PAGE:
The Chiefs will likely have to offer a contract that’s more lucrative than what the Pittsburgh Steelers gave outside linebacker T.J. Watt in 2021 — a four-year, $112 million extension with $80 million guaranteed — for Jones to agree to continue his career with the franchise that selected him with a 2016 second-round pick.

Veach has already made two moves this week to increase the Chiefs’ odds of retaining Jones in the wake of the news that the NFL salary cap for 2024 will be set at $255.4 million, an unprecedented $30.6 million increase for each franchise.

The Chiefs informed veteran receiver Marquez Valdes-Scantling that they are releasing him, according to a league source. A six-year veteran, Valdes-Scantling was the most logical veteran to be a salary-cup cut. The decision created $12 million in cap space with just $2 million in dead money. The Chiefs hope to use much of that money to help re-sign Jones.

The Chiefs are also expected to place the franchise tag on cornerback L’Jarius Sneed before the 3 p.m. CT deadline on March 5. By preventing Sneed from becoming a first-time unrestricted free agent, he would be set to earn a one-year salary of $19.8 million — unless he and the team agree to an extension before the July deadline for franchise-tagged players. But the Chiefs could tag and trade Sneed for 2024 pick ahead of the draft. In 2019, the Chiefs placed the franchise tag on outside linebacker Dee Ford, then traded him to the 49ers for a second-round pick. If the Chiefs enter into advanced trade discussions for Sneed, they would seek at least a second-round pick. Since Tuesday, six teams have shown interest in acquiring Sneed, according to a league source.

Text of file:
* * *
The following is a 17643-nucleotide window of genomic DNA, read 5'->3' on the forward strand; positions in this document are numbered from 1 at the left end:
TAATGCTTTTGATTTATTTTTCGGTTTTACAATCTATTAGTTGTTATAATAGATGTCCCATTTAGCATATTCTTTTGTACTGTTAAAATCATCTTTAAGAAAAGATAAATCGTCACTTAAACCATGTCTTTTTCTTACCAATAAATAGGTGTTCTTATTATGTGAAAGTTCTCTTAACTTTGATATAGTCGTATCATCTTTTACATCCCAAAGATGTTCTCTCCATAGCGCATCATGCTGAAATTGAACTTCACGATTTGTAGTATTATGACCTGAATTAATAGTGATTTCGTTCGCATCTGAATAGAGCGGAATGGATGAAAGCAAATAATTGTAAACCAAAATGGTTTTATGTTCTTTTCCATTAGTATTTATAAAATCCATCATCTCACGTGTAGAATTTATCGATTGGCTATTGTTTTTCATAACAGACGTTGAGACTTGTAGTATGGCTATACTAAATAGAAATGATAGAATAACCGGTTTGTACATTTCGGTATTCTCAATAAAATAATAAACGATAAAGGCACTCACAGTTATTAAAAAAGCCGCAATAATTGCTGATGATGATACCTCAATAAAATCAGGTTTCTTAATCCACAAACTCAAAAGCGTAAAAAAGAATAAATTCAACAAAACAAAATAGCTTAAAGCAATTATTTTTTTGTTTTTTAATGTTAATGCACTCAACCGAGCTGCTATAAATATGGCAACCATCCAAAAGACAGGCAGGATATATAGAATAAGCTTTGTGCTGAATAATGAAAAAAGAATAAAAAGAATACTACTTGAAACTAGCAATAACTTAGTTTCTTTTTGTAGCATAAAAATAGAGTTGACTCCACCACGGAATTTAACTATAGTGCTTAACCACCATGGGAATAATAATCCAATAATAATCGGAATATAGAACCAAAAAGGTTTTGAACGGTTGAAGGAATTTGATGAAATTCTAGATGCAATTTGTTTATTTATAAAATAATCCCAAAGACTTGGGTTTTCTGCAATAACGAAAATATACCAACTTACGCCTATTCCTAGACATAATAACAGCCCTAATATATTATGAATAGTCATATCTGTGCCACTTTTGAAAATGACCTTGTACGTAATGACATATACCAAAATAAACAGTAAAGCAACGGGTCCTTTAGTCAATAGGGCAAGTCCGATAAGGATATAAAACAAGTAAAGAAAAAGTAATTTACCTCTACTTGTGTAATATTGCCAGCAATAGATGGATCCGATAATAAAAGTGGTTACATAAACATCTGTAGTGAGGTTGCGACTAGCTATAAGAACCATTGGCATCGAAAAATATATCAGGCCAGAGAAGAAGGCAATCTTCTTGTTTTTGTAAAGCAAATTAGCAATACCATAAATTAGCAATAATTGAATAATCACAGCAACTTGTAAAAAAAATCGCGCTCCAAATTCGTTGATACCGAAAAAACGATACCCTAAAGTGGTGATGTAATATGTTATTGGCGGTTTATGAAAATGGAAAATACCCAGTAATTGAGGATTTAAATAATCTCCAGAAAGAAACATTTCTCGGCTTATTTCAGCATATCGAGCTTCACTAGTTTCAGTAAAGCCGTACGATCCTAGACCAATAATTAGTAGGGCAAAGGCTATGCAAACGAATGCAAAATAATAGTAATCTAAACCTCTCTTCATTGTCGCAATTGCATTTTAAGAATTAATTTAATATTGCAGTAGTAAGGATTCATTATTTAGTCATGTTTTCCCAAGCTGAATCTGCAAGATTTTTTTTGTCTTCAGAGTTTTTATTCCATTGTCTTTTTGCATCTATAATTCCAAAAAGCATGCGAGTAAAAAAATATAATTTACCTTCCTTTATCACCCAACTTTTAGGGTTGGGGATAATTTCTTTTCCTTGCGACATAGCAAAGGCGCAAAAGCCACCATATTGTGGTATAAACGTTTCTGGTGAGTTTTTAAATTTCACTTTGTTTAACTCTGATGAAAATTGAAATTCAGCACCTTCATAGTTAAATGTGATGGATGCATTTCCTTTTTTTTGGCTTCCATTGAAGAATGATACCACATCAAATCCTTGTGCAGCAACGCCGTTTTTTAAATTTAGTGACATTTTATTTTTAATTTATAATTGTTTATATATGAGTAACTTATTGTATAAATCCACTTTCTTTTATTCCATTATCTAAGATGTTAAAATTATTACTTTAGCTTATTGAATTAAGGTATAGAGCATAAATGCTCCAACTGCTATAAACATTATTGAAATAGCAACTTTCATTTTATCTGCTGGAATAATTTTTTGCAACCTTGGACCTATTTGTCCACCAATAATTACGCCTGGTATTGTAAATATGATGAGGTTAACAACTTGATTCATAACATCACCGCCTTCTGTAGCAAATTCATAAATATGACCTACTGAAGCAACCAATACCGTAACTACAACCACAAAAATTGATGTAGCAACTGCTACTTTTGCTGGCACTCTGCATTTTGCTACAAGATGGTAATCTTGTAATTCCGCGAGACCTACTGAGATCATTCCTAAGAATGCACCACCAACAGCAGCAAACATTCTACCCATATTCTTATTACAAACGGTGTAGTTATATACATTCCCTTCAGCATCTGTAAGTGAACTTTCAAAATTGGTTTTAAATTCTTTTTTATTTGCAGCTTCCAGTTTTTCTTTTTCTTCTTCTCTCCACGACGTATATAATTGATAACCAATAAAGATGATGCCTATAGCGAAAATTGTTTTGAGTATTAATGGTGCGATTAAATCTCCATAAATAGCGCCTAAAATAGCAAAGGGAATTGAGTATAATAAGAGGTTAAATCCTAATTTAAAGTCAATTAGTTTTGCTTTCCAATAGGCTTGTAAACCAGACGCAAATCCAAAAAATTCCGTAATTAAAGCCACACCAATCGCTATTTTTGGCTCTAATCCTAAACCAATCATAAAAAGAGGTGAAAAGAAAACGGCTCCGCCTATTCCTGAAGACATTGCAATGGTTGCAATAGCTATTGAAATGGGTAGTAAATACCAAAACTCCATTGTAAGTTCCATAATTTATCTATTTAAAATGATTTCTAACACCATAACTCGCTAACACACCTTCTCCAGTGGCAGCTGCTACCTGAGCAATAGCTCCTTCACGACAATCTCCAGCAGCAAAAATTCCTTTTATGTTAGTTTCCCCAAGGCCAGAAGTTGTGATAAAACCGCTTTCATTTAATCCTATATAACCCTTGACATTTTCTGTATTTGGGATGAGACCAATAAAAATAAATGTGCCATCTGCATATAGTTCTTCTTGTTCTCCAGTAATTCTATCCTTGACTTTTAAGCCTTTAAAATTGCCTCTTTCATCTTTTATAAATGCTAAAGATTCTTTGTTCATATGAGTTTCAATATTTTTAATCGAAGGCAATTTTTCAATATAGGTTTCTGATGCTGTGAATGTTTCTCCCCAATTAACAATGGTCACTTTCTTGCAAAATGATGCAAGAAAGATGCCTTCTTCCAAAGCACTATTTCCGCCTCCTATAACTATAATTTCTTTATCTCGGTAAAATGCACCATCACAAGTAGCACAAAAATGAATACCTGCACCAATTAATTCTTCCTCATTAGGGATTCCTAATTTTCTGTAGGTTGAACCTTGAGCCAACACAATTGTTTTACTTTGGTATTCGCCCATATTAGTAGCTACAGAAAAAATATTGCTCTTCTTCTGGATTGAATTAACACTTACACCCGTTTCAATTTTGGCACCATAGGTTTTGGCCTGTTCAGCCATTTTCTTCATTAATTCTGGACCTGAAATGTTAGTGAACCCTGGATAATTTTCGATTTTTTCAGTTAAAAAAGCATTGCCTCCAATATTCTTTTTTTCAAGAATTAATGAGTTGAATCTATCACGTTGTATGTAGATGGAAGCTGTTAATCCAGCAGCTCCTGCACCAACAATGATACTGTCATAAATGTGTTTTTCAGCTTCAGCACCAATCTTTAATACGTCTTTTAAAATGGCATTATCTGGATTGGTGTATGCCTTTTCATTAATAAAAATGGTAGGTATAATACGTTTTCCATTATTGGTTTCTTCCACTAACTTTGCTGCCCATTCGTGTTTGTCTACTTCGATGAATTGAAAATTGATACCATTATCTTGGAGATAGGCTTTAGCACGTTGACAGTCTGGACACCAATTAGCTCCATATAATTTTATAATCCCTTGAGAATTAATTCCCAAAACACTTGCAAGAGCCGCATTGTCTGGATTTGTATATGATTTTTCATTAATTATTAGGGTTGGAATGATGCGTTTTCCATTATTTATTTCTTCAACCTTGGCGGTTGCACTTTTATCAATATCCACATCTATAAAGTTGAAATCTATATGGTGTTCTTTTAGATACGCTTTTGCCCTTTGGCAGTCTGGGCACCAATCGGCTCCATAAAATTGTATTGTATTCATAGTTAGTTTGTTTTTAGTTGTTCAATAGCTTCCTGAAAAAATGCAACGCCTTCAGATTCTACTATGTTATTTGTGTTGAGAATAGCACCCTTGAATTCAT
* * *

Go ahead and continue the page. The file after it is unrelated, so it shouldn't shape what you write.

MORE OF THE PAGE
The Chiefs could also create more salary-cap space by converting a sizable amount of the roster bonus in quarterback Patrick Mahomes’ contract into a signing bonus. The same could be done with left guard Joe Thuney’s contract.

“Every offseason is a series of contingency plans,” Veach said Tuesday. “Things typically never go exactly how you want. You have to prepare for the opportunities as if they will go exactly how you want. But at the same time, you have to be realistic.

“It’ll be great to get (deals with) Chris and LJ done. That’s our goal and intention, but we also know it’s not 100 percent. It might not even be 75 percent. It might be 50 percent. We’ll have a backup plan.”



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In early September, Jones declined a two-year, fully guaranteed extension with the Chiefs worth $54.5 million, which would have paid him an average annual salary of $27.5 million in 2024 and 2025.